Undulating crescent harbors where green water laps at stone bulwarks that eventually give way to pebbled beaches, waves crashing and washing, snorkelers popping up unexpectedly with fistfuls of sea urchins. It’s the coast—rather, the lifeblood—of Chania, a modest town wedged onto the northwest corner of Crete, the largest of the Greek islands.

It also is where chef and now-­London transplant Marianna Leivaditaki spent an almost ridiculously idyllic childhood, working in her parents’ restaurant perched above that same shoreline, cleaning the seafood her fisherman father hauled from the waters each morning, learning and loving the inescapable bonds between ocean and table, family and friends.

But on this day, Leivaditaki and I uncharacteristically turn our backs to the Aegean Sea to look inland, a place of soaring peaks and deep olive tree-lined valleys. My weeklong tutorial in Cretan food at her hands now takes us to the height of Mount Psiloritis, part of the highest peak on the island, an almost lunar landscape of hardscrabble shrubbery, lichen and goats lounging in wiry trees.

There, we find Papa Andreas, a priest in a black T-shirt with a blue bandanna wrapped snugly around his head. There, views stretch miles. There, he honors the traditions of shepherds past, mastering the art of mitato, their stacked-stone domed shelters. There, he revives their recipes for goat seasoned simply and roasted over open fires, churning milk into fabulously briny cheeses.

We set to cooking quickly, but not before we share some cheese and raki, the island’s grape-based liquor, a relative of ouzo. “Because we have two legs, we have two raki,” he explains, pouring multiple glasses. “So we have a better journey.”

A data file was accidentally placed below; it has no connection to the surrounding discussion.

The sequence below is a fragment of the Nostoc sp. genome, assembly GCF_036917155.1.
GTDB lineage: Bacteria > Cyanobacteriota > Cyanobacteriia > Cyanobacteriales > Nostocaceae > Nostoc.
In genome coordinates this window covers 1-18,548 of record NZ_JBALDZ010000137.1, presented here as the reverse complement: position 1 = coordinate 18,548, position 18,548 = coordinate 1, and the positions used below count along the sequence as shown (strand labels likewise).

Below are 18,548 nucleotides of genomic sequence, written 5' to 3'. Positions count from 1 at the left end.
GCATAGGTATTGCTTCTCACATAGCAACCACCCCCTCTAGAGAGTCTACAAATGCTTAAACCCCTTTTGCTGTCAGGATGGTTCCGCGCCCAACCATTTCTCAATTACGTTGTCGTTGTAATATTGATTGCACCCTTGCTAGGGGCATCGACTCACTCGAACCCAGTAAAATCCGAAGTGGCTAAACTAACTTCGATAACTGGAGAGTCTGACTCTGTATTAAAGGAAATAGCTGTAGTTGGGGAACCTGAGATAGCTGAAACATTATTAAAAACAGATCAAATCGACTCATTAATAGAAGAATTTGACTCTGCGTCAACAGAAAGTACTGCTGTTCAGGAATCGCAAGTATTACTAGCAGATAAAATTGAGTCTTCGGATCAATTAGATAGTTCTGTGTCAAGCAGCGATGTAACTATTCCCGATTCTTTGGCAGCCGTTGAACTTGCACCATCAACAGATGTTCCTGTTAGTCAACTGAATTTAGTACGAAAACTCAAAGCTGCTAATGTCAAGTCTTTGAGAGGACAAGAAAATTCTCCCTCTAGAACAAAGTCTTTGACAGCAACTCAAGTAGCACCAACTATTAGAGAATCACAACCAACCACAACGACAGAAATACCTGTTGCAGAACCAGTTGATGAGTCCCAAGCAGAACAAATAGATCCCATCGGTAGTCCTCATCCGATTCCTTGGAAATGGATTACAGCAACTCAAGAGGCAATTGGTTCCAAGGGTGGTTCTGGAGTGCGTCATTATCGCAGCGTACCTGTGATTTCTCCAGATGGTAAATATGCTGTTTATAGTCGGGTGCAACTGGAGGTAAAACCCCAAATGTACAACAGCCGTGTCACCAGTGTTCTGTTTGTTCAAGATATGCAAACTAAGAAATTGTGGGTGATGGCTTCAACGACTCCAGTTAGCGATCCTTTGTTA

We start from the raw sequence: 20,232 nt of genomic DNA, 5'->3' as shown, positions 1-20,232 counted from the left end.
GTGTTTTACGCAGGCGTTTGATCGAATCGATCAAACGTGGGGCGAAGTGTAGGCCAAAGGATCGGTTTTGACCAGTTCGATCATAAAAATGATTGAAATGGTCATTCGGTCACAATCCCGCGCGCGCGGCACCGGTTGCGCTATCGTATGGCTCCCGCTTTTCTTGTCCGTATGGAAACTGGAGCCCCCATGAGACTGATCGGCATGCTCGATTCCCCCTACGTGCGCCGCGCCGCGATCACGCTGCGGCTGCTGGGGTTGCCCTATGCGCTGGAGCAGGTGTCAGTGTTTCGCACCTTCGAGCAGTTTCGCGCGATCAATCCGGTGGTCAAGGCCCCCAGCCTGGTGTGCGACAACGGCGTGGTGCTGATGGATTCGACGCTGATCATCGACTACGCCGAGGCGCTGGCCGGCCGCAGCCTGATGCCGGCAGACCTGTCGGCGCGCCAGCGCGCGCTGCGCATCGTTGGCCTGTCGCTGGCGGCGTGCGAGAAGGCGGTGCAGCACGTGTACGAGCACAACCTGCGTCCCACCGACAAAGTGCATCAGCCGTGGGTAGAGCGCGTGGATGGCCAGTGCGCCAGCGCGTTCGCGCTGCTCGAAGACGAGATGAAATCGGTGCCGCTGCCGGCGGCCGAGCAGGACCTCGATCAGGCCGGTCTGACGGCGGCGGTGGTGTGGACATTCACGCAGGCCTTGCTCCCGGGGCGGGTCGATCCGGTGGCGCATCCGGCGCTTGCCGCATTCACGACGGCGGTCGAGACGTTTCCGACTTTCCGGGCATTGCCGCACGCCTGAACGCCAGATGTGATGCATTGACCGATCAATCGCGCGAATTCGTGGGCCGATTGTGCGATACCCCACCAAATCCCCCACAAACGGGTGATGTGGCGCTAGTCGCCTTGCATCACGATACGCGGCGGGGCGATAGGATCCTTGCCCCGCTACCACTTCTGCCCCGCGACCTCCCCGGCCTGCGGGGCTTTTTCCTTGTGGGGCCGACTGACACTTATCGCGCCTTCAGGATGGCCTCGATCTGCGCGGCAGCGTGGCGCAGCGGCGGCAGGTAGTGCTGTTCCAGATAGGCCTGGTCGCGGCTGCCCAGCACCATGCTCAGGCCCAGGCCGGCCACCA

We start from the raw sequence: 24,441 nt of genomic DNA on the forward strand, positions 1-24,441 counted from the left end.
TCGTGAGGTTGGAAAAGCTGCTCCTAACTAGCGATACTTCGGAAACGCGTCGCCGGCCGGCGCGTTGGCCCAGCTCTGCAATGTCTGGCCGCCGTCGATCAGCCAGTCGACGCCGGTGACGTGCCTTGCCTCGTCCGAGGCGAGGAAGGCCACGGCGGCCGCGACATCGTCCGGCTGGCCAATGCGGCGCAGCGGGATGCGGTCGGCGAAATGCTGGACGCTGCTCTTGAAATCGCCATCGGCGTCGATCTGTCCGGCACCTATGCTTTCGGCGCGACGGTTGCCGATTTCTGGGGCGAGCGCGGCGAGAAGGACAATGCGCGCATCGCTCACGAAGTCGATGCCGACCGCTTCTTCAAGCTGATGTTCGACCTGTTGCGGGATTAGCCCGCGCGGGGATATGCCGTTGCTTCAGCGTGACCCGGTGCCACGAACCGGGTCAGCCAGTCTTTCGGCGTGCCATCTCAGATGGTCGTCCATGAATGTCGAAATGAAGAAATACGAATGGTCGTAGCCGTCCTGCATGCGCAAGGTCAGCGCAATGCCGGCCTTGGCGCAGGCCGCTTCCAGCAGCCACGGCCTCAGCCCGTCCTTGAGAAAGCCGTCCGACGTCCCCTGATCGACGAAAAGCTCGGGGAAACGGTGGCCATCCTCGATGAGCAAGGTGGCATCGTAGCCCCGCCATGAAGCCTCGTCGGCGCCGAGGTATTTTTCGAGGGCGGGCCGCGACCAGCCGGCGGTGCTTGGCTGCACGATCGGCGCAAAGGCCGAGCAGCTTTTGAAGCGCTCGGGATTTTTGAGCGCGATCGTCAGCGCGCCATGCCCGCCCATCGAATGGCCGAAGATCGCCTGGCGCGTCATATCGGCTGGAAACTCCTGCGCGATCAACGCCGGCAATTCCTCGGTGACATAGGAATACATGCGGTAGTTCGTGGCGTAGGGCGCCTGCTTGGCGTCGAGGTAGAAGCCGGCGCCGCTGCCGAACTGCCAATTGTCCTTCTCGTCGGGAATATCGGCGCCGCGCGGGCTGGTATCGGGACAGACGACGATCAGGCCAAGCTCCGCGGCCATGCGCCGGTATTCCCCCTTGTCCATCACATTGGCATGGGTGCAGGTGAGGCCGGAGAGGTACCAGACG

The first lesson is from his cook, Magda Hnari, who sets up a table inside the cool and dark mitato, then rolls fresh phyllo thinner, thinner and thinner. She’s one of 10 children, and she grew up watching her mother roll out phyllo until it was paper thin, a small ball of dough eventually stretched until almost transparent and draping over the edges of the kitchen table.

I’m mostly familiar with phyllo layered in syrupy baklava, or with spinach and feta for spanakopita. This is different. Hnari leaves her phyllo a little thicker, then mounds small balls of fresh goat cheese over it at intervals. A second sheet of dough goes over before she uses a tiny wooden bowl to cut and seal what look to me like ravioli or dumplings, but Hnari calls pies.

A quick dip in sizzling olive oil and the pies emerge creamy, warm and equally crisp and tender. I could have eaten them by the dozen. It never occurred to me that phyllo could be used this way.

But my lessons in fresh ways with the ubiquitous Greek pastry aren’t over. Leivaditaki wants to show me portokalopita, a cake, of sorts. It’s a cake where we might use flour, but Cretans use fistfuls of papery phyllo, stirring it with eggs and yogurt and spices to create a batter almost pancake-like. Light and layered, it serves as the perfect foil for the bay leaf- and citrus-infused syrup poured over when it emerges from the oven. The result is warm and bright, a brilliant balance to the sweet, moist cake.

It’s a recipe Leivaditaki knew well, but never baked to her satisfaction. The syrup—such a common thread in Greek desserts—too often made the cake heavy and sodden. That is, until a friend’s mother showed her another approach—cutting the phyllo into strips and toasting them in the oven before proceeding with the recipe. Not only was the texture better, the oven step also added a toasted richness to the finished cake.

And then there is the ease of it all. That day, we cooked it on a mountaintop in an outdoor wood-fired oven surrounded by random goats. Imprecise baking, at best. Yet the cake turned out brilliantly, light, sweet and layered with spice. A true testament to the ease of this treat.